You can create your own entities for your agents, either through web forms, uploading them in JSON or CSV formats, or via API calls.

This agent uses a custom developer entity to recognize coffee drinks.

Enter your favorite coffee house beverage.

Developer entities can and should be used for anything that's not covered by system entities, and should contain values you can expect from your users.

Like Training Phrases, the more entities you provide, the more your agent will understand.

Dev Mapping

These entities allow for the mapping of synonyms to a reference value. For example, a food type entity could have an entry with a reference value of "vegetarian" with synonyms of "veg" and "veggie".

To create a mapping entity, leave the checkbox Define Synonyms checked and add a reference value and synonyms.

Dev Enum

Enum type entities contain a set of entries that do not have mappings to reference values. Entries can contain simple words or phrases, or other entities.

To create an enum type entity, uncheck the Define Synonyms option and add entries.

Dev Composite

When an enum type entity contains other entities and they are used with aliases, we call it a composite entity. Composite entities are most useful for describing objects or concepts that can have several different attributes.

For example, a robot's movement can have two characteristics: direction and number of steps. In order to describe all possible combinations, you first need an entity that captures the direction.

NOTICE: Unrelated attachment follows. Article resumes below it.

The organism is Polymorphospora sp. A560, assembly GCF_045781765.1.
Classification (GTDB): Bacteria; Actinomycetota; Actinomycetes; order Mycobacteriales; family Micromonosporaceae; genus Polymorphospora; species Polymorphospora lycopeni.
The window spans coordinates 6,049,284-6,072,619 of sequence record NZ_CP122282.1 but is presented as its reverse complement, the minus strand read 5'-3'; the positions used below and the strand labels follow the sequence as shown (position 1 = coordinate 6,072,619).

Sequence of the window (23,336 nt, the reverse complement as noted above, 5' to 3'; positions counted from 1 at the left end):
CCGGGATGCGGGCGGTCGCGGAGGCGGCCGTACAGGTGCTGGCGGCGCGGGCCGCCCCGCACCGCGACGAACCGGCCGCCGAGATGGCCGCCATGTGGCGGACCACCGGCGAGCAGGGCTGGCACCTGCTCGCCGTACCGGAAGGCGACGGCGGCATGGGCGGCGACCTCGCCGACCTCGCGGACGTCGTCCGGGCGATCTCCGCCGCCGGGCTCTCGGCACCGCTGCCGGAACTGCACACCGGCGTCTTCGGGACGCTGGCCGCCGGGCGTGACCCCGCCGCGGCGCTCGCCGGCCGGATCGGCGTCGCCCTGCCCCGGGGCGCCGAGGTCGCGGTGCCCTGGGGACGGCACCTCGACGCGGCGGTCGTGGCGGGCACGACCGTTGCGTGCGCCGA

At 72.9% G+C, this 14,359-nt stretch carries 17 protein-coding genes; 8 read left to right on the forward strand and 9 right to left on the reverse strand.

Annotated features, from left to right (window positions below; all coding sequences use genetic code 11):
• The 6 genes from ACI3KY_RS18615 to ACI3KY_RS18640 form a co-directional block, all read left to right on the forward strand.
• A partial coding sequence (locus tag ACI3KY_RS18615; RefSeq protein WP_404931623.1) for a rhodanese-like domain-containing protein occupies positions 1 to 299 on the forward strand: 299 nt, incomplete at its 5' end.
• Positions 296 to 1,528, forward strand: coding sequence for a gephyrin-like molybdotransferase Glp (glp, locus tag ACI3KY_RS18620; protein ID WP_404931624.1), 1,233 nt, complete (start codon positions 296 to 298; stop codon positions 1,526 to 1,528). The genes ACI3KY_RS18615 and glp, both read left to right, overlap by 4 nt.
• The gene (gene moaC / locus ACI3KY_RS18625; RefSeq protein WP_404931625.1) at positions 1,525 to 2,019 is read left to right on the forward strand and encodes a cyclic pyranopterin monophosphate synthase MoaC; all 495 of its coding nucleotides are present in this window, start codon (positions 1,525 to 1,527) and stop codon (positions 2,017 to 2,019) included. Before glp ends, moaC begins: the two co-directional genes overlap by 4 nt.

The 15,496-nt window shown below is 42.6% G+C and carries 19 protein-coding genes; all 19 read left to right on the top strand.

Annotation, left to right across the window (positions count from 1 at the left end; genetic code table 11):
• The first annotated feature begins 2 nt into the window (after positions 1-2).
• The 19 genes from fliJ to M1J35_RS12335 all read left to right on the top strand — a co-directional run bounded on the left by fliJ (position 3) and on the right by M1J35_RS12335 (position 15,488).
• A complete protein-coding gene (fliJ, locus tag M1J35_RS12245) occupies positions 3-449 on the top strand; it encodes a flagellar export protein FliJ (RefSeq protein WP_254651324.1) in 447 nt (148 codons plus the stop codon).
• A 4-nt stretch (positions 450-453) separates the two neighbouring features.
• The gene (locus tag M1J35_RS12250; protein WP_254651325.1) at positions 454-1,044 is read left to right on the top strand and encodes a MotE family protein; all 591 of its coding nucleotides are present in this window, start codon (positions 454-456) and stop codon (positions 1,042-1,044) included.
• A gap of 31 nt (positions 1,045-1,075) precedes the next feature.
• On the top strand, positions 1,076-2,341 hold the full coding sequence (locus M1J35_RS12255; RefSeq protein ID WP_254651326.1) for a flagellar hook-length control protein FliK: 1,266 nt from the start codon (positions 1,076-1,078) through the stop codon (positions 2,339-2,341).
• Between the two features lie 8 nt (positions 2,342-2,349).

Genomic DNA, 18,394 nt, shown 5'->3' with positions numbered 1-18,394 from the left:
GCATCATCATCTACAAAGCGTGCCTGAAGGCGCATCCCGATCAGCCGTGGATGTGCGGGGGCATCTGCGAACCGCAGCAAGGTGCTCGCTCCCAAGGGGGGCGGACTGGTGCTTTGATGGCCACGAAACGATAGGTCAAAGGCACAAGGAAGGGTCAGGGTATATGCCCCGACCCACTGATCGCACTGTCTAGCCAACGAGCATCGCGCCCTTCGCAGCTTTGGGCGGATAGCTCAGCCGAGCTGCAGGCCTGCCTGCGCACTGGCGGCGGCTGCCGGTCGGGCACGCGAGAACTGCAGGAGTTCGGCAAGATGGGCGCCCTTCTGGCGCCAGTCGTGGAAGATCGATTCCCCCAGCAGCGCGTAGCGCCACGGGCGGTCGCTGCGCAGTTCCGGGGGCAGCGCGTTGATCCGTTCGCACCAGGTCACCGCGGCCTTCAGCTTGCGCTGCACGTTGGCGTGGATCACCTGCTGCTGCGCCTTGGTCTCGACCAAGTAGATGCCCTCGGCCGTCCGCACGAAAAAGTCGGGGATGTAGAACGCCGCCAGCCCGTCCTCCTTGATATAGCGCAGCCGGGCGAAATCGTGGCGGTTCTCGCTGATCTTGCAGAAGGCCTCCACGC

Then you create a second entity that refers to the direction and the number of steps. Make sure to uncheck Define Synonyms.

By providing the example "Move 10 steps forward", the @move entity is annotated automatically.

User Entities

User entities can be redefined on a session ID level, allowing for specific concepts, like a user's playlists.

See /userEntities for more information.

Batch Operations

You can move, copy, or delete multiple entities at once using batch operations.

To select multiple entities, click on the Entities section in the left menu, hover over the list and check one or more entities. This will reveal the options available for the selection. Choose the desired action and check the desired related options.

Operation Description
Copy This will keep the selected entities in the current agent, and move copies into the destination agent.
Move This option will remove the selected entities from the current agent, and move them into the destination agent.